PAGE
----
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‘Desktop virtualisation will help reduce technology overheads’

Venkatesh Ganesh
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Mr Will Poole
Mr Will Poole

Customers in India are deploying some of largest and most innovative virtual desktop infrastructures in the world. Mr Will Poole, Co-Chairman, NComputing Inc

NComputing, a leading player in virtual desktops, is upbeat about its uptake in India.

The company began operations in India in 2007 and in an interview with Business Line, Mr Will Poole, Co-Chairman, NComputing Inc, outlines the India strategy and more ways to reduce technology overheads without increasing IT spends.

At a time when there is so much pressure to cut costs, do you think the concept of virtual desktop infrastructure (VDI) would find takers?

If you look at the concept of VDI, it was born out of an inherent need. You had traditional systems that had an operating system (like Windows) and different applications (like Office) running on it. Then as laptop usage surged, coupled with desktops, there were licensing, maintenance and upgrade issues.

Also, add to that security and compliance issues and the economics of buying licences and maintaining them did not make sense.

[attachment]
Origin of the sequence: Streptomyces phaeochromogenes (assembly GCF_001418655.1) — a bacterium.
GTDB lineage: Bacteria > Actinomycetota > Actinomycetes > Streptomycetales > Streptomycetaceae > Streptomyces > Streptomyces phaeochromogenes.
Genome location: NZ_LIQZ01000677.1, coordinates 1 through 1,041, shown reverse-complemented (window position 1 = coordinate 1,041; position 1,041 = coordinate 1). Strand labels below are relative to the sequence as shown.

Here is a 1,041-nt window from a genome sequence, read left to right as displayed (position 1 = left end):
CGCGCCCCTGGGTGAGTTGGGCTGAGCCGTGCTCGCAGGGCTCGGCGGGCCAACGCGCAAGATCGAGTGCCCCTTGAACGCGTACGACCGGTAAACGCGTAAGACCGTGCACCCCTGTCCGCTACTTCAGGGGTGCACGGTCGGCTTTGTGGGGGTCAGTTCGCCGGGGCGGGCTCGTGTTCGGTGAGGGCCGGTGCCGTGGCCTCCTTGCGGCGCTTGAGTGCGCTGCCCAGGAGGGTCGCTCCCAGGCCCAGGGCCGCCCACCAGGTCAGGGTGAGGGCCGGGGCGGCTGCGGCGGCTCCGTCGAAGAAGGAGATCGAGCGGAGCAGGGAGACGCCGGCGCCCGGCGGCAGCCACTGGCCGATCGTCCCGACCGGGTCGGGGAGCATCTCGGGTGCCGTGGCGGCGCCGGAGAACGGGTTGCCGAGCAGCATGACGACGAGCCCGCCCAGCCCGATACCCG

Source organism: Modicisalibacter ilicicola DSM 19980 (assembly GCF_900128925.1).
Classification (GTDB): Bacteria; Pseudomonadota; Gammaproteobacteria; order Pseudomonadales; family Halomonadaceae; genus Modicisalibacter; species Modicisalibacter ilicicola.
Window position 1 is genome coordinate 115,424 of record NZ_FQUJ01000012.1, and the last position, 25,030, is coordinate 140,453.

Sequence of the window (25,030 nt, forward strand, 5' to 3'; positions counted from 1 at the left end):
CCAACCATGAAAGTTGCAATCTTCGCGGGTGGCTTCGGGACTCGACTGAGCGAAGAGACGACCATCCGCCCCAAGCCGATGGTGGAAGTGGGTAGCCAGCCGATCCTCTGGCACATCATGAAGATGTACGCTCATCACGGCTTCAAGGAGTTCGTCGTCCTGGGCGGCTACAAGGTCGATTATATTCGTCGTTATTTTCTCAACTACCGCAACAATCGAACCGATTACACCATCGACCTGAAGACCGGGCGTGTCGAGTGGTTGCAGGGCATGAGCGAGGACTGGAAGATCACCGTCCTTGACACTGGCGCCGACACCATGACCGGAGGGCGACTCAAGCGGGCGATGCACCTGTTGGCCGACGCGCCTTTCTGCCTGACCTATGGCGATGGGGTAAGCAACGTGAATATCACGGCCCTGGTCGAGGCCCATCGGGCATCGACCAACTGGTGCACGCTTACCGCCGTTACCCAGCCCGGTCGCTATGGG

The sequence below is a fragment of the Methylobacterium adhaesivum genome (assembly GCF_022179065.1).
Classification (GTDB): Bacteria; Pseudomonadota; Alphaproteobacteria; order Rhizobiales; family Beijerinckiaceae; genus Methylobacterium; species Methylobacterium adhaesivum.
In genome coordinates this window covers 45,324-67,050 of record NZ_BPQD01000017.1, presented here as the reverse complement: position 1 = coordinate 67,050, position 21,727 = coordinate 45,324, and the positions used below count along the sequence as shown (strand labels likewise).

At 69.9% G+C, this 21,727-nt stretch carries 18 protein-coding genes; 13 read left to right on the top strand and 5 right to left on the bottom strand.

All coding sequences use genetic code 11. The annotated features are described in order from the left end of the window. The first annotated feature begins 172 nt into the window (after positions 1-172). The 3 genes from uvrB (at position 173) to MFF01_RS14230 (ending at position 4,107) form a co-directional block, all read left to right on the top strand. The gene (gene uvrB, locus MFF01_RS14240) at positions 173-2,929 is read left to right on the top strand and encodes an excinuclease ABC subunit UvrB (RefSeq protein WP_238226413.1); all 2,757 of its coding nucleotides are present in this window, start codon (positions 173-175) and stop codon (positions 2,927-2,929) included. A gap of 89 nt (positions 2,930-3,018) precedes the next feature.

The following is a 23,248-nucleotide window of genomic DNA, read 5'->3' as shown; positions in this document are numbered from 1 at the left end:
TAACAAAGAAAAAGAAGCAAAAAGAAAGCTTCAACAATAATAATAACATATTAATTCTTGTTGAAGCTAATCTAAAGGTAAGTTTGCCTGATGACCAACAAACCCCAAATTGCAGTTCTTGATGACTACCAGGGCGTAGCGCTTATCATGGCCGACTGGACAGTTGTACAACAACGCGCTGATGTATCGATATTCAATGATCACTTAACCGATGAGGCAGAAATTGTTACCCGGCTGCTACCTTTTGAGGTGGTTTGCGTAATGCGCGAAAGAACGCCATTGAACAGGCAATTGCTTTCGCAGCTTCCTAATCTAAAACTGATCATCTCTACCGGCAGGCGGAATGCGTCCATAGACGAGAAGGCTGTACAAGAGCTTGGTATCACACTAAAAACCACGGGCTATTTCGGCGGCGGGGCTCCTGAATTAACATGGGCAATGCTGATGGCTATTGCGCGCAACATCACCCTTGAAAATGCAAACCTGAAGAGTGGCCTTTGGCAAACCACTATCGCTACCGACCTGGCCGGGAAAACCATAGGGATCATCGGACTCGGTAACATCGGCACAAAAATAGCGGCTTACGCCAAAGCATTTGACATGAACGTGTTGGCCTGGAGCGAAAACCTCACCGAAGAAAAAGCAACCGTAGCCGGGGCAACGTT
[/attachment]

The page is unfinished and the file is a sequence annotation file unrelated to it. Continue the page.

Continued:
Also, factor in mobile work styles and traditional computing environments can be a nightmare in terms of management.

This is where our breakthrough in the performance and economics of VDI got noticed. With the release of vSpace Server 6.5 desktop virtualisation software, we had industry firsts including the ability to support up to 100 users on a single operating system, reduce the number of physical servers by 75 per cent and radically improve configuration and management of VDI environments. It is possible at a fraction of the initial and on-going cost of a traditional PC desktop computing environment.

Doesn’t the cost and management of VDI turn out to be more expensive?

VDI deployments have been held back due to cost and management complexity. We have addressed these issues with vSpace 6.5. The user density breakthrough in vSpace Server 6.5 delivers a three-fold increase in the number of virtual desktop sessions that can be hosted on a single operating system (OS) compared to previous versions. It also allows IT and network managers to reduce the hardware hosts, OS’ and virtual machines needed in virtual desktop architecture thus, delivering an affordable based VDI solution per seat on the market.

How do you see the Indian market?

Customers in India are deploying some of largest and most innovative virtual desktop infrastructures in the world.

One of the largest deployments is for Employee State Insurance Corporation with approximately 31,000 seats across 2,200 locations.

We recently announced success with State education ministries of Uttar Pradesh, Rajasthan, Bihar and so on, and from these deployments, the case for VDI gets stronger.

venkatesh.ganesh@thehindu.co.in

(This article was published on June 29, 2012)
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